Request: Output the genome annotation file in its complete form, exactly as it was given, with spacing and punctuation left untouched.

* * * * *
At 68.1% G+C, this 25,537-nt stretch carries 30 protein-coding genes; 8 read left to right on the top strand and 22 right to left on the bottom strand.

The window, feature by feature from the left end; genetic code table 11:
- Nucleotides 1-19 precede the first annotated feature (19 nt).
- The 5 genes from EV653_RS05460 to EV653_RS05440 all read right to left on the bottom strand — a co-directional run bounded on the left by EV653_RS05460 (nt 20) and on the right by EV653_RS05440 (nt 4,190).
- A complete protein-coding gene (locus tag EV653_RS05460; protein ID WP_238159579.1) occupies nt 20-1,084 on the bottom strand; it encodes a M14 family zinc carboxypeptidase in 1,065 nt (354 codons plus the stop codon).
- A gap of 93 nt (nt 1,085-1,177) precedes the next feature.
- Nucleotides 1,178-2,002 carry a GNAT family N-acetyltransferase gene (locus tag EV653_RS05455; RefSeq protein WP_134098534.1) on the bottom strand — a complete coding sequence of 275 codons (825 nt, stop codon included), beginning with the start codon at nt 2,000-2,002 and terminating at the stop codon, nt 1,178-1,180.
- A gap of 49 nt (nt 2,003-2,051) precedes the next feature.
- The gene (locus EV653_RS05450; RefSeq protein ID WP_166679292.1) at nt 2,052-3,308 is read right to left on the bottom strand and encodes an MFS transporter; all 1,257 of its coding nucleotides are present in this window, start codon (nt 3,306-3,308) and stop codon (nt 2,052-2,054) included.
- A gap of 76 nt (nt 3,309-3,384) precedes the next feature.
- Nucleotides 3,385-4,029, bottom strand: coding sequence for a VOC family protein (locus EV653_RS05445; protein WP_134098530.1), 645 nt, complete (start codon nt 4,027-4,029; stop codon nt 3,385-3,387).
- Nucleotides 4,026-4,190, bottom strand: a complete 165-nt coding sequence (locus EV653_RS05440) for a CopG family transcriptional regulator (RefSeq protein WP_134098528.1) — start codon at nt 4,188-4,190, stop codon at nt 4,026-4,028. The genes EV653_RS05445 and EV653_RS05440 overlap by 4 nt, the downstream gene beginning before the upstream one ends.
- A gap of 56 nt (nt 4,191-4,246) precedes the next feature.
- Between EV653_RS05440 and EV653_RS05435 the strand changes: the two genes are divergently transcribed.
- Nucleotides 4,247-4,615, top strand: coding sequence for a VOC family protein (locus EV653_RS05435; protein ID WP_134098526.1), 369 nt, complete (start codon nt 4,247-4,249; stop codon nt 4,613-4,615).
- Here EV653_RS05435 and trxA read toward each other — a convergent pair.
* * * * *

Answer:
At 68.1% G+C, this 25,537-nt stretch carries 30 protein-coding genes; 8 read left to right on the top strand and 22 right to left on the bottom strand.

The window, feature by feature from the left end; genetic code table 11:
- Nucleotides 1-19 precede the first annotated feature (19 nt).
- The 5 genes from EV653_RS05460 to EV653_RS05440 all read right to left on the bottom strand — a co-directional run bounded on the left by EV653_RS05460 (nt 20) and on the right by EV653_RS05440 (nt 4,190).
- A complete protein-coding gene (locus tag EV653_RS05460; protein ID WP_238159579.1) occupies nt 20-1,084 on the bottom strand; it encodes a M14 family zinc carboxypeptidase in 1,065 nt (354 codons plus the stop codon).
- A gap of 93 nt (nt 1,085-1,177) precedes the next feature.
- Nucleotides 1,178-2,002 carry a GNAT family N-acetyltransferase gene (locus tag EV653_RS05455; RefSeq protein WP_134098534.1) on the bottom strand — a complete coding sequence of 275 codons (825 nt, stop codon included), beginning with the start codon at nt 2,000-2,002 and terminating at the stop codon, nt 1,178-1,180.
- A gap of 49 nt (nt 2,003-2,051) precedes the next feature.
- The gene (locus EV653_RS05450; RefSeq protein ID WP_166679292.1) at nt 2,052-3,308 is read right to left on the bottom strand and encodes an MFS transporter; all 1,257 of its coding nucleotides are present in this window, start codon (nt 3,306-3,308) and stop codon (nt 2,052-2,054) included.
- A gap of 76 nt (nt 3,309-3,384) precedes the next feature.
- Nucleotides 3,385-4,029, bottom strand: coding sequence for a VOC family protein (locus EV653_RS05445; protein WP_134098530.1), 645 nt, complete (start codon nt 4,027-4,029; stop codon nt 3,385-3,387).
- Nucleotides 4,026-4,190, bottom strand: a complete 165-nt coding sequence (locus EV653_RS05440) for a CopG family transcriptional regulator (RefSeq protein WP_134098528.1) — start codon at nt 4,188-4,190, stop codon at nt 4,026-4,028. The genes EV653_RS05445 and EV653_RS05440 overlap by 4 nt, the downstream gene beginning before the upstream one ends.
- A gap of 56 nt (nt 4,191-4,246) precedes the next feature.
- Between EV653_RS05440 and EV653_RS05435 the strand changes: the two genes are divergently transcribed.
- Nucleotides 4,247-4,615, top strand: coding sequence for a VOC family protein (locus EV653_RS05435; protein ID WP_134098526.1), 369 nt, complete (start codon nt 4,247-4,249; stop codon nt 4,613-4,615).
- Here EV653_RS05435 and trxA read toward each other — a convergent pair.